“ ‘If I were a teacher right now, what would I want to flip to? What would I want this section to look like? How would I want this to be organized?’ ” she adds. “We work directly with pre-service teachers and in-service teachers now, and I think that helped influence the way we thought about the text.”
Simplicity is key and intentional to lift students to the goal of comprehension.
“Teachers are really busy,” Walski says. “I was a teacher for a long time. Peet was a teacher. You want to be able to open something and know it is appropriate for my student’s needs right now. We aligned everything to specific qualities and components of reading, and so it’s very easy for teachers to reference and find different strategies that would be appropriate for their students’ needs.”
“A student might struggle with speed or accuracy,” Smith adds. “You can flip through the text, and we have a graphic organizer that says, ‘This strategy is focused on accuracy.’ ”
Johns, who came to the young colleagues with the offer to shepherd this fifth edition to press, proved an empowering and insightful facilitator and adviser.
His assistance trod a prudent balance of hands-off and hands-on, they say.
“Jerry Johns is very invested in developing new NIU faculty,” Walski says. “He approached us. He provided us a way to learn how to put a book together and how to work with publishers. He very much walked us through the process, and mentored us through the process. We were really fortunate to be connected with him. Having someone like Jerry to mentor us was invaluable.”
From Day One, she adds, “he told us that this was our project.”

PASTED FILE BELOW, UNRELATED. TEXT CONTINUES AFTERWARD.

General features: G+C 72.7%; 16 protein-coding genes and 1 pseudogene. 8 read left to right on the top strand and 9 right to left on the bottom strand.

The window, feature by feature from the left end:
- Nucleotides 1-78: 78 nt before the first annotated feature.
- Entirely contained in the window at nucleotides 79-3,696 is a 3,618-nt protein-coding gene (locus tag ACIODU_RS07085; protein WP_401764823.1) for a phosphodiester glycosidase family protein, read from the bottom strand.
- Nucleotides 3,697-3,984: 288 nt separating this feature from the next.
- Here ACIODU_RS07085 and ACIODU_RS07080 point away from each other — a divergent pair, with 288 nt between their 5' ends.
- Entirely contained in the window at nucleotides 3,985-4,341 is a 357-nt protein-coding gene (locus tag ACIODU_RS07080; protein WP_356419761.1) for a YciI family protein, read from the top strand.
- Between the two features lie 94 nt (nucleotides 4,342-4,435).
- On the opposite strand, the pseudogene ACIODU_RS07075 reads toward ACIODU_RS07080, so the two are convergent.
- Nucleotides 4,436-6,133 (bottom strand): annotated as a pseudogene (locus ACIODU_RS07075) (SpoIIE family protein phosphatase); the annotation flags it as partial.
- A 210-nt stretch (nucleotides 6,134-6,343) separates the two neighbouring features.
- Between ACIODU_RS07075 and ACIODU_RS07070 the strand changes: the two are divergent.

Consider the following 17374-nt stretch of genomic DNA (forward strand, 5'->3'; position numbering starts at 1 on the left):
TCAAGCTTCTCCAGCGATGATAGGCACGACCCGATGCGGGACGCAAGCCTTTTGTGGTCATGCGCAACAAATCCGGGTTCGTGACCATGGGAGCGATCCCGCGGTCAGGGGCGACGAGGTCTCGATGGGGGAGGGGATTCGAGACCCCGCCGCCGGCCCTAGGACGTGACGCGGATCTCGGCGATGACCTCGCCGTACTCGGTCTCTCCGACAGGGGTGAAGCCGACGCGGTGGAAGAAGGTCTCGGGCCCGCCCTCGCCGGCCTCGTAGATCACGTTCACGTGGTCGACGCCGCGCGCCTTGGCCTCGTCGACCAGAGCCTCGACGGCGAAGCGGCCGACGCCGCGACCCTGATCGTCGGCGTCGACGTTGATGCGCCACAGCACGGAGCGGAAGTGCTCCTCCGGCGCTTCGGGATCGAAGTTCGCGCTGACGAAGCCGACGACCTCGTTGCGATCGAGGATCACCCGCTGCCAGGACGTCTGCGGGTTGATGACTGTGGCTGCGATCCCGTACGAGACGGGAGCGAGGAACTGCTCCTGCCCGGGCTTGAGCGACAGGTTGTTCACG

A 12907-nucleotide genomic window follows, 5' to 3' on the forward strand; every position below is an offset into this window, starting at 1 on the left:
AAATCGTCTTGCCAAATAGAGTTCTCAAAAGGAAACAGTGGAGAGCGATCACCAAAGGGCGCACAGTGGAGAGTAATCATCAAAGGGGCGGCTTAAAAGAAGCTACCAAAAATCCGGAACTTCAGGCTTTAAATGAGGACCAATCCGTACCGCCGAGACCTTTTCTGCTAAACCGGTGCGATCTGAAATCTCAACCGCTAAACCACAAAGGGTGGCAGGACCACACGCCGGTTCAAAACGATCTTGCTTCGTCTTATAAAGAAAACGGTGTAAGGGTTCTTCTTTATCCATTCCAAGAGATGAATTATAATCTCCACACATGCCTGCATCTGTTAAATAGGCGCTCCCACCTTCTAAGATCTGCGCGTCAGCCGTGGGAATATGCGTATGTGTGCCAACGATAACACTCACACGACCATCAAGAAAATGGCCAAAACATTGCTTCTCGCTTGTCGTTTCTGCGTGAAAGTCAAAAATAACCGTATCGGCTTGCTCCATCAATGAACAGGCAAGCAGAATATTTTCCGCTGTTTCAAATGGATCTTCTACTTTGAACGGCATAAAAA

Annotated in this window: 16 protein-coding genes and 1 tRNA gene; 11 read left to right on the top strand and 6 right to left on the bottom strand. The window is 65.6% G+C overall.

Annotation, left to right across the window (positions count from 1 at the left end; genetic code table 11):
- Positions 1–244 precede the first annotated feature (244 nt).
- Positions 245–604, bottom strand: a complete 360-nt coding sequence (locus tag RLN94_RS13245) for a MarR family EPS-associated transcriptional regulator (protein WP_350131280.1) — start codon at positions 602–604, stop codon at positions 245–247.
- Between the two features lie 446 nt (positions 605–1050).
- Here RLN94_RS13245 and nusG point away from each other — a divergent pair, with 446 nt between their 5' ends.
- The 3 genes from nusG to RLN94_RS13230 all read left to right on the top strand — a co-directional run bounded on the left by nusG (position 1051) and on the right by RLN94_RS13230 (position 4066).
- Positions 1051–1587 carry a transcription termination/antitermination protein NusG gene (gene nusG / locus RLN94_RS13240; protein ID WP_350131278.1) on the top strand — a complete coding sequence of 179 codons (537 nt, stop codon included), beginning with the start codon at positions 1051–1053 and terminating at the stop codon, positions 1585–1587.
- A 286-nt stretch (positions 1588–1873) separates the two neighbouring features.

Like any good teacher, however, the NIU Distinguished Teaching Professor Emeritus and member of the Reading Hall of Fame prompted his new co-authors to fully deliberate their concepts and decisions.
“We did make a very large structural change,” Walski says, “and updated the language on how you categorize struggling readers. Jerry was completely open to all of our ideas. He participated in all of these conversations, and was very willing to listen and to look at the research. He was highly supportive through all of that.”
Smith appreciated those exercises – not to mention the confidence.
“He said, ‘Whatever you want to do to the book, you can do to the book.’ That was, one, a big responsibility, but, two, it was really great to hear that he trusted us. It had been through four editions with him,” she says. “We proposed a few ideas, and we went back and forth a few times, and then came up with the final ideas. He’d say, ‘What do you want to do? Give me a rationale for it. OK, I totally get it. Let’s go in that direction.’ ”
Now the two feel ready for their next endeavor – a new book – for which work already has begun.
Thanks to creating the fifth edition of “Fluency,” they have been introduced to publishers.
And, thanks to Johns, they understand the process and the commitment it demands to complete a book.
“It gives you the sense of that self-efficacy component that’s so important to just staying motivated to getting things accomplished and saying on task,” Smith says. “It took us almost a year from start to finish, staying that motivated that whole time: ‘I can do it. We can do it.’ ”